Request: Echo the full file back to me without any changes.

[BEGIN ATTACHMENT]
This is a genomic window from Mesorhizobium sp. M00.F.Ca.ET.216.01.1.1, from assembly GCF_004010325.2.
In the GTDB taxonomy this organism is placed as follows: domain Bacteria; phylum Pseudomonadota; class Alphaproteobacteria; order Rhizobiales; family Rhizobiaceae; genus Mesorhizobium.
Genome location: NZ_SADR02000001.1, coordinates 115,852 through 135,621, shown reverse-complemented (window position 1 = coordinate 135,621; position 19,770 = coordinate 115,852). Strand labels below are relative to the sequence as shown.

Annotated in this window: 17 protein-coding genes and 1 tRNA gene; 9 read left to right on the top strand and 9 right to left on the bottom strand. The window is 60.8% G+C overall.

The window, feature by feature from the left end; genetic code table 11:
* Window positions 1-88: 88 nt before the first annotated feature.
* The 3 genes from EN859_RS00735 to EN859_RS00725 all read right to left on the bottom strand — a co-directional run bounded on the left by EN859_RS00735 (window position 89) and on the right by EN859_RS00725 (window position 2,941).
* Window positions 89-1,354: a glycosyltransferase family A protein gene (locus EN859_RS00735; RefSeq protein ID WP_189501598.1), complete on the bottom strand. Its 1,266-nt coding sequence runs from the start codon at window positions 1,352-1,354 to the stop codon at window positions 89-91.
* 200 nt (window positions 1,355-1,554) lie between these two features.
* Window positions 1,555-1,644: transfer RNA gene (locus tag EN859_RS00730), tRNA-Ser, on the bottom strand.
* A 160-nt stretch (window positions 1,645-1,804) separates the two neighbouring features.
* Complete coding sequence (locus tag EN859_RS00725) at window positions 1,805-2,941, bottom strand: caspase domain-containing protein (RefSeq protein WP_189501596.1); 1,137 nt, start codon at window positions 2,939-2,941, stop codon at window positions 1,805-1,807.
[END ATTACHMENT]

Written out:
This is a genomic window from Mesorhizobium sp. M00.F.Ca.ET.216.01.1.1, from assembly GCF_004010325.2.
In the GTDB taxonomy this organism is placed as follows: domain Bacteria; phylum Pseudomonadota; class Alphaproteobacteria; order Rhizobiales; family Rhizobiaceae; genus Mesorhizobium.
Genome location: NZ_SADR02000001.1, coordinates 115,852 through 135,621, shown reverse-complemented (window position 1 = coordinate 135,621; position 19,770 = coordinate 115,852). Strand labels below are relative to the sequence as shown.

Annotated in this window: 17 protein-coding genes and 1 tRNA gene; 9 read left to right on the top strand and 9 right to left on the bottom strand. The window is 60.8% G+C overall.

The window, feature by feature from the left end; genetic code table 11:
* Window positions 1-88: 88 nt before the first annotated feature.
* The 3 genes from EN859_RS00735 to EN859_RS00725 all read right to left on the bottom strand — a co-directional run bounded on the left by EN859_RS00735 (window position 89) and on the right by EN859_RS00725 (window position 2,941).
* Window positions 89-1,354: a glycosyltransferase family A protein gene (locus EN859_RS00735; RefSeq protein ID WP_189501598.1), complete on the bottom strand. Its 1,266-nt coding sequence runs from the start codon at window positions 1,352-1,354 to the stop codon at window positions 89-91.
* 200 nt (window positions 1,355-1,554) lie between these two features.
* Window positions 1,555-1,644: transfer RNA gene (locus tag EN859_RS00730), tRNA-Ser, on the bottom strand.
* A 160-nt stretch (window positions 1,645-1,804) separates the two neighbouring features.
* Complete coding sequence (locus tag EN859_RS00725) at window positions 1,805-2,941, bottom strand: caspase domain-containing protein (RefSeq protein WP_189501596.1); 1,137 nt, start codon at window positions 2,939-2,941, stop codon at window positions 1,805-1,807.